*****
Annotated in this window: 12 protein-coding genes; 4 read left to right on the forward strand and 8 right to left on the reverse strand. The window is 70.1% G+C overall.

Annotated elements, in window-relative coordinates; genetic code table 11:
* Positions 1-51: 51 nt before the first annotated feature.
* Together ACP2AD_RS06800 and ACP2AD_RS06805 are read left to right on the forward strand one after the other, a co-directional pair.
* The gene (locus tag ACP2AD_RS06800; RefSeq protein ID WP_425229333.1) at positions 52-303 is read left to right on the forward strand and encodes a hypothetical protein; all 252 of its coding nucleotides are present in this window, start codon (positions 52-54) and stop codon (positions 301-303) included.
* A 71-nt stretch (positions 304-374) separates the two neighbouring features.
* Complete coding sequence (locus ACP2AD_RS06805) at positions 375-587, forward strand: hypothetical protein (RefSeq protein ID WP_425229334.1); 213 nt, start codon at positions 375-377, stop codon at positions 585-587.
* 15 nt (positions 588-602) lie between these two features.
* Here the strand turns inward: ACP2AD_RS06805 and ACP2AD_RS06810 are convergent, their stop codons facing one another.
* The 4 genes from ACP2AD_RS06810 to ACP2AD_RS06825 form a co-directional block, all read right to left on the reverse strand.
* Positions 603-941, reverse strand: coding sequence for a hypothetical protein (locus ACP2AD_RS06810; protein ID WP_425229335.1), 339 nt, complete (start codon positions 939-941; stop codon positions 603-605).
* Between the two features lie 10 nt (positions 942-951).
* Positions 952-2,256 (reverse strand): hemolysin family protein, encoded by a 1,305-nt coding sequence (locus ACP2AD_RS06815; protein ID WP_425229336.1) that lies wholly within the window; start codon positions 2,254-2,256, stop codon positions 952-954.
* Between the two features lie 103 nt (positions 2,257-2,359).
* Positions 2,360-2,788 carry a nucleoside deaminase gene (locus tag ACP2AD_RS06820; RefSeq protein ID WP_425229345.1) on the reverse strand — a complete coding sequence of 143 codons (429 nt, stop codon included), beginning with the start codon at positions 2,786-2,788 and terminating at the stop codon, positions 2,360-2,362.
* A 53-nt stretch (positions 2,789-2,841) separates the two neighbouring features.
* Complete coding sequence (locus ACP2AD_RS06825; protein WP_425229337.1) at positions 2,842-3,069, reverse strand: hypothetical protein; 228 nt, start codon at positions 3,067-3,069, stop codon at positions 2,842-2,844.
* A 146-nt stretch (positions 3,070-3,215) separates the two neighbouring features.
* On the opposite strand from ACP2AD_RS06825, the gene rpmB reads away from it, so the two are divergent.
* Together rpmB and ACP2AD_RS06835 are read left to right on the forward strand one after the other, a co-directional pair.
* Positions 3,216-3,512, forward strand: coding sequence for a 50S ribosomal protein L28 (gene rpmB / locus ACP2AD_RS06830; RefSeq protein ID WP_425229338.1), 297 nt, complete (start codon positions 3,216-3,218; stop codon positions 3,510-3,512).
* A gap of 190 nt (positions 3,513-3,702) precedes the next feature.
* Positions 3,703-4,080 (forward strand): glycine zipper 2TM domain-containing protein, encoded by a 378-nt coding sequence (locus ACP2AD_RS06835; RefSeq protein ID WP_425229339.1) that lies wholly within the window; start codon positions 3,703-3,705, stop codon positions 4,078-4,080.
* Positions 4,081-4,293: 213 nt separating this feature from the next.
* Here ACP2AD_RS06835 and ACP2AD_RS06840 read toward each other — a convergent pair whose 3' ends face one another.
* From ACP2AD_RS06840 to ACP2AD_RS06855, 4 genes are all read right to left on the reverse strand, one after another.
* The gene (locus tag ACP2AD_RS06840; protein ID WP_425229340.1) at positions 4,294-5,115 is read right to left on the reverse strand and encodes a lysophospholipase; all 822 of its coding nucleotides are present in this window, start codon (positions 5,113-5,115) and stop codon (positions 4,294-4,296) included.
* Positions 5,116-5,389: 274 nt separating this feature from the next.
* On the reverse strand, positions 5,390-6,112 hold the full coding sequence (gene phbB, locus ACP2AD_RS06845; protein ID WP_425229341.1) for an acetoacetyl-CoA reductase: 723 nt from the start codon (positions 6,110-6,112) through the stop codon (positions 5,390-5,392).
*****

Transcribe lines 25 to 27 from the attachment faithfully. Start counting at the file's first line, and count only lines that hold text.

* Here ACP2AD_RS06835 and ACP2AD_RS06840 read toward each other — a convergent pair whose 3' ends face one another.
* From ACP2AD_RS06840 to ACP2AD_RS06855, 4 genes are all read right to left on the reverse strand, one after another.
* The gene (locus tag ACP2AD_RS06840; protein ID WP_425229340.1) at positions 4,294-5,115 is read right to left on the reverse strand and encodes a lysophospholipase; all 822 of its coding nucleotides are present in this window, start codon (positions 5,113-5,115) and stop codon (positions 4,294-4,296) included.